Brigham v. Eugene Water & Elec. Bd., 357 F.3d 931 (9th Cir. 2004)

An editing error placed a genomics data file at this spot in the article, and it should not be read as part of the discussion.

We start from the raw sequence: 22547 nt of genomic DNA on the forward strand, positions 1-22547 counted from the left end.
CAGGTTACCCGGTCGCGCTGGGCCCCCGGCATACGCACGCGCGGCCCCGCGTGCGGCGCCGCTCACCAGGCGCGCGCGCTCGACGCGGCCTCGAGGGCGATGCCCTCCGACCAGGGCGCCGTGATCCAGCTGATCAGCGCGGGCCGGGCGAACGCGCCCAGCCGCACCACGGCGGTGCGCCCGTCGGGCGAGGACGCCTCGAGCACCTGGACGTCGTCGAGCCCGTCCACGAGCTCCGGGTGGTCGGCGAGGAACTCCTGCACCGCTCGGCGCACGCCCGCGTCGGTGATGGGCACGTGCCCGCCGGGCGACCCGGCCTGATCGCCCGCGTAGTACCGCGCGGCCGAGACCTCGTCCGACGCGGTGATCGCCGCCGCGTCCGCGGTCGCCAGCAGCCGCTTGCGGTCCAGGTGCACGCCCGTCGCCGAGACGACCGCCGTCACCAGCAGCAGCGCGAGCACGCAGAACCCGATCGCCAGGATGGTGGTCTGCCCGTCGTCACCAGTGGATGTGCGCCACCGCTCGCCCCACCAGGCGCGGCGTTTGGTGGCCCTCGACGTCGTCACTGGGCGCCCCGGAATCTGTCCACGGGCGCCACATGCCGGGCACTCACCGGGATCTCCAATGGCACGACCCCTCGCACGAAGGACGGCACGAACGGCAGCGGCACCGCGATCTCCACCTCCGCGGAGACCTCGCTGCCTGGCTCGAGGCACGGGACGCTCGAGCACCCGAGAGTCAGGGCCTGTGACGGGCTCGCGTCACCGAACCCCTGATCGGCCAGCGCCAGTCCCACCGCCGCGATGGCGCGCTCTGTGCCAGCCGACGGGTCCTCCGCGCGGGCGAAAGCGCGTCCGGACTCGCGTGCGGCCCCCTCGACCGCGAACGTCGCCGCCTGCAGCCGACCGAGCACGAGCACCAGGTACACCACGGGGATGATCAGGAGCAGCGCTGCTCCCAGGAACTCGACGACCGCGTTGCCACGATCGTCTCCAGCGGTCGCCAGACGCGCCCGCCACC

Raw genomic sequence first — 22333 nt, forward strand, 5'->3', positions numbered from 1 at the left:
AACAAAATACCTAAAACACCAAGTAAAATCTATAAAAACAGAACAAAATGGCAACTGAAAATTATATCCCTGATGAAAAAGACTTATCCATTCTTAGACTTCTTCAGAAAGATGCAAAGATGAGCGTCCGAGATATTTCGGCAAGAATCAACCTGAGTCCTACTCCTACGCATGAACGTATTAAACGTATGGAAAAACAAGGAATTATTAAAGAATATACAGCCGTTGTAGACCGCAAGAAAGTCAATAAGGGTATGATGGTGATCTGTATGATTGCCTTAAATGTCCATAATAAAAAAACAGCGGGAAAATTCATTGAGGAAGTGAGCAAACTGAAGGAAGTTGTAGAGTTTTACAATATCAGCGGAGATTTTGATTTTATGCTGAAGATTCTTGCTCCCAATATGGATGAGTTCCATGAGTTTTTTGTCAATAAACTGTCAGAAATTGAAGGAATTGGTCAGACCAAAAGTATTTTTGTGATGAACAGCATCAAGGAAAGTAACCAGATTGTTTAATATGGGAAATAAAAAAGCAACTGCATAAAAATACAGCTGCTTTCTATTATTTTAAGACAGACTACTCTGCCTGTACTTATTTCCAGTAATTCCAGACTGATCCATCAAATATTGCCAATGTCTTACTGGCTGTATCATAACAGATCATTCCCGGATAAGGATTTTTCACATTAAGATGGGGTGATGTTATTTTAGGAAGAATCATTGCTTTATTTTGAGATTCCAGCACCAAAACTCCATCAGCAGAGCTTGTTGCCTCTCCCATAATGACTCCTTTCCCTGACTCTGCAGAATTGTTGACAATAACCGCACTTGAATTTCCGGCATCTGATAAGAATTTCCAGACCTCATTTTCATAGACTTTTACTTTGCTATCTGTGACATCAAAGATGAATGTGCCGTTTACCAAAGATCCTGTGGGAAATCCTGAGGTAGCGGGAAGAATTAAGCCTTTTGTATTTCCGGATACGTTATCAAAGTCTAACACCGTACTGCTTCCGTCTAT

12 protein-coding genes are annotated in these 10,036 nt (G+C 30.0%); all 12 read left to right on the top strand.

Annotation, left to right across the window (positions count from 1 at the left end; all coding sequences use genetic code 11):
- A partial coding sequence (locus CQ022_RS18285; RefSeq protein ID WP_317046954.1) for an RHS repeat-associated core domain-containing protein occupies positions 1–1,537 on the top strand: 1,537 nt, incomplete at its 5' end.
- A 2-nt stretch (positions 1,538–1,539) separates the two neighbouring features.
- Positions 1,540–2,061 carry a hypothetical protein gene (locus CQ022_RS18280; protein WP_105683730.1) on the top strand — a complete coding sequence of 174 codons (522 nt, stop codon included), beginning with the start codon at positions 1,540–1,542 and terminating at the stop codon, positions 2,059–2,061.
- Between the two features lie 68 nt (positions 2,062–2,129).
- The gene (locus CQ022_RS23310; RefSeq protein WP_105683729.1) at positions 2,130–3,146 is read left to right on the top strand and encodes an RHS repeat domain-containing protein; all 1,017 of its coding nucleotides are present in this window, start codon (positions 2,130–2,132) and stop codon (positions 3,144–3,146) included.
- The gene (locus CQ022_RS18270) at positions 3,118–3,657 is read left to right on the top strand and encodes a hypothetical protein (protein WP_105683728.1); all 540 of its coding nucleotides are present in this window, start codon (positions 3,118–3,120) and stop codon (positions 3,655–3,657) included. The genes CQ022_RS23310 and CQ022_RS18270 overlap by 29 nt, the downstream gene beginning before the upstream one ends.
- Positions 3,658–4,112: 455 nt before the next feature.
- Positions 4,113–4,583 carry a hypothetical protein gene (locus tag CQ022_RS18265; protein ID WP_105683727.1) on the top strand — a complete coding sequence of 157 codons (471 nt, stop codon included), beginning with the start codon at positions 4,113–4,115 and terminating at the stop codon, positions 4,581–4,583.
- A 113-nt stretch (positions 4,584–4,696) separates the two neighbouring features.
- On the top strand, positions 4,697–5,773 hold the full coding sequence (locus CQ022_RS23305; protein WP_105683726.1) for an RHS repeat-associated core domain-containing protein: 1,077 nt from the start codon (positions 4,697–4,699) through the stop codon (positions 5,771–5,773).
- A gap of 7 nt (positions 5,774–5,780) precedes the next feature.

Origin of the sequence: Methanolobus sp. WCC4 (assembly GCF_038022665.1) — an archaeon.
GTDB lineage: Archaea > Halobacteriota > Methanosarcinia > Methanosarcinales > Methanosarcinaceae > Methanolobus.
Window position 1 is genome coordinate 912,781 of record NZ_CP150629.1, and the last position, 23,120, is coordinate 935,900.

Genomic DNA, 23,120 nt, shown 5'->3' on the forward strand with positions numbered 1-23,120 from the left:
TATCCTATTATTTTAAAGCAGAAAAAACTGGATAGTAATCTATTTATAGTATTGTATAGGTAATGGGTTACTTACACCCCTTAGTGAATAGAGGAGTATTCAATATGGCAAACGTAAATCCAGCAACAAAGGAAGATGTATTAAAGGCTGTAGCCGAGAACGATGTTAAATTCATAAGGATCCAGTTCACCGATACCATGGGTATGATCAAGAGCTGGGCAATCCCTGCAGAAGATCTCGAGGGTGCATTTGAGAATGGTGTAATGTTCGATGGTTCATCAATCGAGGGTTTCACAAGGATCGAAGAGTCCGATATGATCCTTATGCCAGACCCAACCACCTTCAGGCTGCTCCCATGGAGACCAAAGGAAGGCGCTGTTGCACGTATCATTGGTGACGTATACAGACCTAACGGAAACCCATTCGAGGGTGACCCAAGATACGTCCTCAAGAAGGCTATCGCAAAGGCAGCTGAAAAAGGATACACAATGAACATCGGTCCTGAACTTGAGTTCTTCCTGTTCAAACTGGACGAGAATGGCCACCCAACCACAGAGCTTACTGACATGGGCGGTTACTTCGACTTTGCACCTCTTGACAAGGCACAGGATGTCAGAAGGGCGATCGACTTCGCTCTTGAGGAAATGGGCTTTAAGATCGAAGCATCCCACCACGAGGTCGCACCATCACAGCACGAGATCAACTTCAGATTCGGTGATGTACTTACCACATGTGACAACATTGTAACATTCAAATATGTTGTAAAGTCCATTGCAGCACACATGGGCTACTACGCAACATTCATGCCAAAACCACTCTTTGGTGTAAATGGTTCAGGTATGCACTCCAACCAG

James Brigham and other employees of the Eugene Water & Electric Board (EWEB) were stationed at the Carmen Smith Hydroelectric Project, a power generation facility straddling the upper McKenzie River, 70 miles east of Eugene, Oregon, in the Willamette National Forest. Four EWEB employees worked and were required to live on-site in housing provided by EWEB. The employees worked four-day weeks, which consisted of three “maintenance” shifts (10 hours per shift) and one “duty” shift (24 hours). During the duty shifts, the employees worked approximately six hours, were paid for 10 hours, but were on call for the full 24 hours. On-duty employees were compensated at a double-time rate for any call-out time lasting more than 15 minutes. The employees alleged a violation of the Fair Labor Standards Act, claiming they were owed unpaid overtime for the duty shifts. The district court granted EWEB’s motion for summary judgment, but the Ninth Circuit reversed, holding that the employees were not completely free to pursue personal activities during their on-call shifts. The Court remanded the case to the district court “to craft a workable mechanism for determining how many hours each employee worked in each week he was employed… and how much overtime compensation he is entitled to receive.”